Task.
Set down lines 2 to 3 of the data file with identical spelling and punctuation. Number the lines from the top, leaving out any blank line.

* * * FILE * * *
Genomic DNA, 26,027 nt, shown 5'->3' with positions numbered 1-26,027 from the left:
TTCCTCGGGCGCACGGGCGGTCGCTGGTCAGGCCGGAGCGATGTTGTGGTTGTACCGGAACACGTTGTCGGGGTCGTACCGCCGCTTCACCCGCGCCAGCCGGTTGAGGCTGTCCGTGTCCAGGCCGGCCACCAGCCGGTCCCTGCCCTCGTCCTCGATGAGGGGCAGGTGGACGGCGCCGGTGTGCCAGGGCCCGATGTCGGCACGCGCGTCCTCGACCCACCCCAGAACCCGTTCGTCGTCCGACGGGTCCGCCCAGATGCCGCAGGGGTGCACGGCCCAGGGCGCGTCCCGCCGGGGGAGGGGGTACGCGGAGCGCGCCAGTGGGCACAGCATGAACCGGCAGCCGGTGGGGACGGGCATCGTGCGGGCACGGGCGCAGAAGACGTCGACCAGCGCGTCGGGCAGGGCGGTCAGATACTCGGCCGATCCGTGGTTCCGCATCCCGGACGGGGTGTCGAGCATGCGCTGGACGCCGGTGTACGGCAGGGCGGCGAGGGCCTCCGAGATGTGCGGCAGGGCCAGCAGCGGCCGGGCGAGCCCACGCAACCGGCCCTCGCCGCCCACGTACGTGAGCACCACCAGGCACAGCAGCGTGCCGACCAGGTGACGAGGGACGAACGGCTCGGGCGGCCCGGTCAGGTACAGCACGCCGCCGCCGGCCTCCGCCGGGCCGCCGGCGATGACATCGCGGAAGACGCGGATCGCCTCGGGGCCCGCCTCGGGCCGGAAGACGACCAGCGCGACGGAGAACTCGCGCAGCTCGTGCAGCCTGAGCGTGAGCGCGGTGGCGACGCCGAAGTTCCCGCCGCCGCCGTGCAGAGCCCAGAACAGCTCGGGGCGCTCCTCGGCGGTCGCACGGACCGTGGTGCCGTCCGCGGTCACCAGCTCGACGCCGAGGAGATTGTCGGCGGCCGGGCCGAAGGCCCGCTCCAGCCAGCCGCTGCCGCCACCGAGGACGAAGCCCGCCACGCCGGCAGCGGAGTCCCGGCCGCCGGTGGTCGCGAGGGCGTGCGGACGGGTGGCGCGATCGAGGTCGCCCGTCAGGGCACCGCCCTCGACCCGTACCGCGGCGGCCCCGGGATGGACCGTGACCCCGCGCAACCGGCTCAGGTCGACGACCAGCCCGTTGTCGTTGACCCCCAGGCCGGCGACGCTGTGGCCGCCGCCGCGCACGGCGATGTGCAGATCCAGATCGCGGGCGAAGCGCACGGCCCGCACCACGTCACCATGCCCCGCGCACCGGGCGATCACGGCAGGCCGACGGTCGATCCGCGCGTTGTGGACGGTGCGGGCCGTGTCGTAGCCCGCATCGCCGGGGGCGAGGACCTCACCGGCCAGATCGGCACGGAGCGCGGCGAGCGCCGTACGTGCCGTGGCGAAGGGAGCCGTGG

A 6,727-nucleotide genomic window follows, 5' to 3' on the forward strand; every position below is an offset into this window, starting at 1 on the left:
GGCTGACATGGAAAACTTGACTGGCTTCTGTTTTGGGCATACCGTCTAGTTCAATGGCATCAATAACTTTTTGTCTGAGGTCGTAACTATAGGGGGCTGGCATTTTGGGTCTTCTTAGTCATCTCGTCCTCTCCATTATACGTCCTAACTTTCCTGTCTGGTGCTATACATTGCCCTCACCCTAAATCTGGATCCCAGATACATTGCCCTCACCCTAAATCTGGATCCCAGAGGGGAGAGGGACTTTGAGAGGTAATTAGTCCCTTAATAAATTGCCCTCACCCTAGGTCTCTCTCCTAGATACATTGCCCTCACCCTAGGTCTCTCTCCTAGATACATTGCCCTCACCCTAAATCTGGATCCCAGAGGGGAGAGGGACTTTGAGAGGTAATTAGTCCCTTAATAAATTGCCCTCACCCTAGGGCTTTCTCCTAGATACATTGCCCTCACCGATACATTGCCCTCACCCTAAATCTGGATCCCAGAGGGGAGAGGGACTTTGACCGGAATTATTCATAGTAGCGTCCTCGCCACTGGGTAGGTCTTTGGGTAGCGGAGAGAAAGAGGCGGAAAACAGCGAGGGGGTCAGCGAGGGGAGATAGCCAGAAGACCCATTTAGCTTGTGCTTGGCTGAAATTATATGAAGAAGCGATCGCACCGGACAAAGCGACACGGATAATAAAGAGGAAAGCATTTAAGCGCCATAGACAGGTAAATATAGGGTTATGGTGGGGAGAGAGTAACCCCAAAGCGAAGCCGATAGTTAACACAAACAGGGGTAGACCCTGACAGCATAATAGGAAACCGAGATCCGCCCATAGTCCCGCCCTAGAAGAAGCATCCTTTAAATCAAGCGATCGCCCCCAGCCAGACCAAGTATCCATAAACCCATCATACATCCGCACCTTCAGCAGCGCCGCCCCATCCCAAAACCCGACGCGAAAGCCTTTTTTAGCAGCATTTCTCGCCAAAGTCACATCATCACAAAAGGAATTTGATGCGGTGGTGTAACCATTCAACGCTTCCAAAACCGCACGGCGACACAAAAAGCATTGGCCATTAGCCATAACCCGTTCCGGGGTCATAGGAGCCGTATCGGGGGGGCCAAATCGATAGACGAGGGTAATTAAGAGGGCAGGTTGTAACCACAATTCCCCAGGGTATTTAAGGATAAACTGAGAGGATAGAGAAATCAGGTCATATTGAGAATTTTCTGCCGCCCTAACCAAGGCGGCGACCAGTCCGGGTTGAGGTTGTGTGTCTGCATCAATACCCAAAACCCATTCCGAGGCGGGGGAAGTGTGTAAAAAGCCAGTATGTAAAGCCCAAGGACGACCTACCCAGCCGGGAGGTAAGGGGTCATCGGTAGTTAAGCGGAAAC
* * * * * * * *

TTCCTCGGGCGCACGGGCGGTCGCTGGTCAGGCCGGAGCGATGTTGTGGTTGTACCGGAACACGTTGTCGGGGTCGTACCGCCGCTTCACCCGCGCCAGCCGGTTGAGGCTGTCCGTGTCCAGGCCGGCCACCAGCCGGTCCCTGCCCTCGTCCTCGATGAGGGGCAGGTGGACGGCGCCGGTGTGCCAGGGCCCGATGTCGGCACGCGCGTCCTCGACCCACCCCAGAACCCGTTCGTCGTCCGACGGGTCCGCCCAGATGCCGCAGGGGTGCACGGCCCAGGGCGCGTCCCGCCGGGGGAGGGGGTACGCGGAGCGCGCCAGTGGGCACAGCATGAACCGGCAGCCGGTGGGGACGGGCATCGTGCGGGCACGGGCGCAGAAGACGTCGACCAGCGCGTCGGGCAGGGCGGTCAGATACTCGGCCGATCCGTGGTTCCGCATCCCGGACGGGGTGTCGAGCATGCGCTGGACGCCGGTGTACGGCAGGGCGGCGAGGGCCTCCGAGATGTGCGGCAGGGCCAGCAGCGGCCGGGCGAGCCCACGCAACCGGCCCTCGCCGCCCACGTACGTGAGCACCACCAGGCACAGCAGCGTGCCGACCAGGTGACGAGGGACGAACGGCTCGGGCGGCCCGGTCAGGTACAGCACGCCGCCGCCGGCCTCCGCCGGGCCGCCGGCGATGACATCGCGGAAGACGCGGATCGCCTCGGGGCCCGCCTCGGGCCGGAAGACGACCAGCGCGACGGAGAACTCGCGCAGCTCGTGCAGCCTGAGCGTGAGCGCGGTGGCGACGCCGAAGTTCCCGCCGCCGCCGTGCAGAGCCCAGAACAGCTCGGGGCGCTCCTCGGCGGTCGCACGGACCGTGGTGCCGTCCGCGGTCACCAGCTCGACGCCGAGGAGATTGTCGGCGGCCGGGCCGAAGGCCCGCTCCAGCCAGCCGCTGCCGCCACCGAGGACGAAGCCCGCCACGCCGGCAGCGGAGTCCCGGCCGCCGGTGGTCGCGAGGGCGTGCGGACGGGTGGCGCGATCGAGGTCGCCCGTCAGGGCACCGCCCTCGACCCGTACCGCGGCGGCCCCGGGATGGACCGTGACCCCGCGCAACCGGCTCAGGTCGACGACCAGCCCGTTGTCGTTGACCCCCAGGCCGGCGACGCTGTGGCCGCCGCCGCGCACGGCGATGTGCAGATCCAGATCGCGGGCGAAGCGCACGGCCCGCACCACGTCACCATGCCCCGCGCACCGGGCGATCACGGCAGGCCGACGGTCGATCCGCGCGTTGTGGACGGTGCGGGCCGTGTCGTAGCCCGCATCGCCGGGGGCGAGGACCTCACCGGCCAGATCGGCACGGAGCGCGGCGAGCGCCGTACGTGCCGTGGCGAAGGGAGCCGTGG

A 6,727-nucleotide genomic window follows, 5' to 3' on the forward strand; every position below is an offset into this window, starting at 1 on the left: